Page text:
​ Problem solving vs creativity

I get told regularly that, being a photographer, I must be 'creative'. I think this is intended as a compliment - and would like to take it as such - but I don't think it's true.

Photography is a job; it's about getting the picture that the client wants. The artistic shot might not be very useful; some shoots have a strict shot list which must be adhered to. Despite claims to the contrary, clients are usually after reliability, skill and experience over artistry. Creativity where it's possible and desirable - yes. But the brief comes first. There's a higher value on being a 'good operator' than a creative. Yes, of course, there is more scope to be the latter in, say, fashion or conceptual art, or where the emphasis with the brief is to capture a mood or idea. But much of the time, as I've discussed before, it's about creativity within limitations.

That said, creativity should always be part of the approach: there's nothing worse than merely fulfilling a brief. Yet so often, the most direct or simple shot is often the best one, or at the very least, the frame of reference, the 'safety shot' from which we develop an idea. Hence, the idea of considering oneself artistic and pursuing creativity as a goal feels a little misleading and unhelpful, starting from the end point as it does, and working backwards to the brief. That is, we end up trying too hard.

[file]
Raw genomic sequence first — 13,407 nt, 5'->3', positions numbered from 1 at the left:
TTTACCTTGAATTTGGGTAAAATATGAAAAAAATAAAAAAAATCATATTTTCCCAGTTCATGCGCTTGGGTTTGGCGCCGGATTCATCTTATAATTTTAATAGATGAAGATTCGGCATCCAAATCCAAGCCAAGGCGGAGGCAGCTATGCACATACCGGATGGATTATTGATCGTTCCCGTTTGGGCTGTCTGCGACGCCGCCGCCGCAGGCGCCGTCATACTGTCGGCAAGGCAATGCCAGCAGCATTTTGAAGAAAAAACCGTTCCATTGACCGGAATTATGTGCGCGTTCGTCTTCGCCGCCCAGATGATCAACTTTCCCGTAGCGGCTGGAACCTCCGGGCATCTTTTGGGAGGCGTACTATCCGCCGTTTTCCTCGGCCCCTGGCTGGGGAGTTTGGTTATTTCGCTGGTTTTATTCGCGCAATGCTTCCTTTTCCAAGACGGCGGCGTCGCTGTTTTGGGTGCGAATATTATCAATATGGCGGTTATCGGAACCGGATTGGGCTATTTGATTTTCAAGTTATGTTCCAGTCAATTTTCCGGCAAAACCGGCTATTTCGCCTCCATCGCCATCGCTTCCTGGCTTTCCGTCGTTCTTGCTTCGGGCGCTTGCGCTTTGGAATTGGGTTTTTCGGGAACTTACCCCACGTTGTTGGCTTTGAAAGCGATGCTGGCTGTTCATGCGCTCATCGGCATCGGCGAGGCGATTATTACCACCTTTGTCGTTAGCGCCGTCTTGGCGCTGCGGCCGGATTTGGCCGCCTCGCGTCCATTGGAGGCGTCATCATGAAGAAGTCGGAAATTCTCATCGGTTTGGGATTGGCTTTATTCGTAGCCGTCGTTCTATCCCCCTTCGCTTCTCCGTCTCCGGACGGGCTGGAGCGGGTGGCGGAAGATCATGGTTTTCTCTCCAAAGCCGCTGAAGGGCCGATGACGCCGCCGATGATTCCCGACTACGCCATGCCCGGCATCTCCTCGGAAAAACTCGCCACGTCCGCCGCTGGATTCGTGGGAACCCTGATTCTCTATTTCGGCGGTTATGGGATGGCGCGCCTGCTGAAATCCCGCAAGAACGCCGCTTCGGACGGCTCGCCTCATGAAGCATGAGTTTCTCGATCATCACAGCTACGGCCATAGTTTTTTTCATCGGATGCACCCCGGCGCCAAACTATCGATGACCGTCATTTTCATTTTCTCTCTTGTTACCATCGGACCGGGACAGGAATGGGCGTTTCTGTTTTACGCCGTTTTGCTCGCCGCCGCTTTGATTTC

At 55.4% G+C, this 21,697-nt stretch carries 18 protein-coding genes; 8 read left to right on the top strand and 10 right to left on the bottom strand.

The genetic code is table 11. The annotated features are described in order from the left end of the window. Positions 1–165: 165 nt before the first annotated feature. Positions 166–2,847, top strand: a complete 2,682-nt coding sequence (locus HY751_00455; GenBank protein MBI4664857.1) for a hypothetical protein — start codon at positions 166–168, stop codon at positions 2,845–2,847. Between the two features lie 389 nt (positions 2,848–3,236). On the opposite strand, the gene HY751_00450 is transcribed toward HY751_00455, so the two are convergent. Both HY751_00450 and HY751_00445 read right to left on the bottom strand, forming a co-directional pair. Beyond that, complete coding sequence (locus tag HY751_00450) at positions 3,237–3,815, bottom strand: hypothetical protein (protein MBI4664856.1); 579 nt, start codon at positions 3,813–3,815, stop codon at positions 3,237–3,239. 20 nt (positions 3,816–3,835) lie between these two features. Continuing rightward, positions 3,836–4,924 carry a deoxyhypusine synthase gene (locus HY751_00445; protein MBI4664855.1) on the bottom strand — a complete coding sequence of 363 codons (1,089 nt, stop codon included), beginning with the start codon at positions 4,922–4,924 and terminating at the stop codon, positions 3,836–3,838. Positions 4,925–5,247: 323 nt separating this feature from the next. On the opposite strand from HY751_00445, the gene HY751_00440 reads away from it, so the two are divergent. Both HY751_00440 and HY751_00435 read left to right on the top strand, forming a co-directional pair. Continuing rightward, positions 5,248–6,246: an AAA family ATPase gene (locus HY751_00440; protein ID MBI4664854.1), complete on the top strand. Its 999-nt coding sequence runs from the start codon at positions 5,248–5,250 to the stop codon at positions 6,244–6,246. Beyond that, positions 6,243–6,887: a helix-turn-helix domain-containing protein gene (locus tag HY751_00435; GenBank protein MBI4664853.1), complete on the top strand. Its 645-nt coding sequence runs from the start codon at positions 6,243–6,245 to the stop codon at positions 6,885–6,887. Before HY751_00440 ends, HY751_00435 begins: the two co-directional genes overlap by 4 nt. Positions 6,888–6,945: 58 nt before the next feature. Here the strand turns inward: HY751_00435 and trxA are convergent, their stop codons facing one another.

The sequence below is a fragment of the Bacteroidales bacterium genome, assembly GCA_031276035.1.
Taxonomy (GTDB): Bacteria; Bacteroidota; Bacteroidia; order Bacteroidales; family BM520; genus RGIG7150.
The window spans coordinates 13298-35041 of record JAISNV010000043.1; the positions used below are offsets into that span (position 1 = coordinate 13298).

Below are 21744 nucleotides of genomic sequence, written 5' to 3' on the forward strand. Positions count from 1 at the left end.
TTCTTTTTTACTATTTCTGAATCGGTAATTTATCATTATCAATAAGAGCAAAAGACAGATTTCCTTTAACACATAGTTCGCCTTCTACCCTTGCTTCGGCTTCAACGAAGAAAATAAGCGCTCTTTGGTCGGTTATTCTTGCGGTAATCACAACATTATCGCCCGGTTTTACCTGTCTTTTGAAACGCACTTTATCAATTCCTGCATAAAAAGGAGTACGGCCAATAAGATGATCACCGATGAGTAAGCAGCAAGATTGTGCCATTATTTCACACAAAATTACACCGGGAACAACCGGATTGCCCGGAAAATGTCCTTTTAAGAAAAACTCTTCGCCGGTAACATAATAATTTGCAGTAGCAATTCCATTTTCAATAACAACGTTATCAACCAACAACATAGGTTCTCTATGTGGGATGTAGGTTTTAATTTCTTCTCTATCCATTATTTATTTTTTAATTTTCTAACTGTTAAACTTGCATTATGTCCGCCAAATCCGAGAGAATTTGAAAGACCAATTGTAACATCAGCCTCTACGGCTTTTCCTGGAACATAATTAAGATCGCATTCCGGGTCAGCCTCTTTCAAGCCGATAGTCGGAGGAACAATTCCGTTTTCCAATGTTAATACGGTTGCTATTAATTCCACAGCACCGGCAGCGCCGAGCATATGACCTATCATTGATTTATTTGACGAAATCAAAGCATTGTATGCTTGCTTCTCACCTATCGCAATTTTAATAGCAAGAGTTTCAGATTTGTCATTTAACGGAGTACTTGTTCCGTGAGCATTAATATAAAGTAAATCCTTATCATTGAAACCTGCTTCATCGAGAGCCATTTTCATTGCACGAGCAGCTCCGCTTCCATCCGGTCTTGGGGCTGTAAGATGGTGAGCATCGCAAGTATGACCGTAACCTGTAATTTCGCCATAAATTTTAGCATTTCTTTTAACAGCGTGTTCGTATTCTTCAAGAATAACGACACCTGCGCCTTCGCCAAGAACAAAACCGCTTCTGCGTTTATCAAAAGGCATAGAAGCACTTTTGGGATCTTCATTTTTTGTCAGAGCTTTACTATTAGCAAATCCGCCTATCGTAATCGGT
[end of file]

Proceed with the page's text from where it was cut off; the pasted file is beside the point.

Even for portraits (in my field, at least) I find myself working logically towards a goal. The challenge is not in considering theoretical or 'deep' artistic concepts, but simply identifying what could improve the photograph, then working out how to do it. Pragmatics and logistics. 

I think creativity mostly takes place in one's personal work. In commissioned work - if creative flow occurs at all - it's at the meeting point between that personal creativity and the objective brief. 

So, I would describe what I do as problem-solving. This might be a creative outlet (I don't know) but it's about dealing with issues, people, logistics, lighting etc. quickly and efficiently. Anticipating, problem-solving, troubleshooting - that sort of thing. A little bit of 'what if' and trying out ideas which come up, perhaps (but even these are rooted in time and situation, not theory). 

And as the trick is to get something fresh within the limitations of the real world (and in real time) that's the challenge I enjoy. To find that meeting point. As I've said before, it's knowing when something good can be achieved from the mundane (and the corollary: realising when even the most (apparently) rich situation has nothing much to offer). That's where creative opportunities lie.

There's the idea (mostly untrue I would say) that you're either logical or artistic. Well, if that is the case, I'm the former. Which is slightly damaging to one's self-esteem, to consider oneself unartistic in what is considered an artistic profession. But that's how it is, at least for me.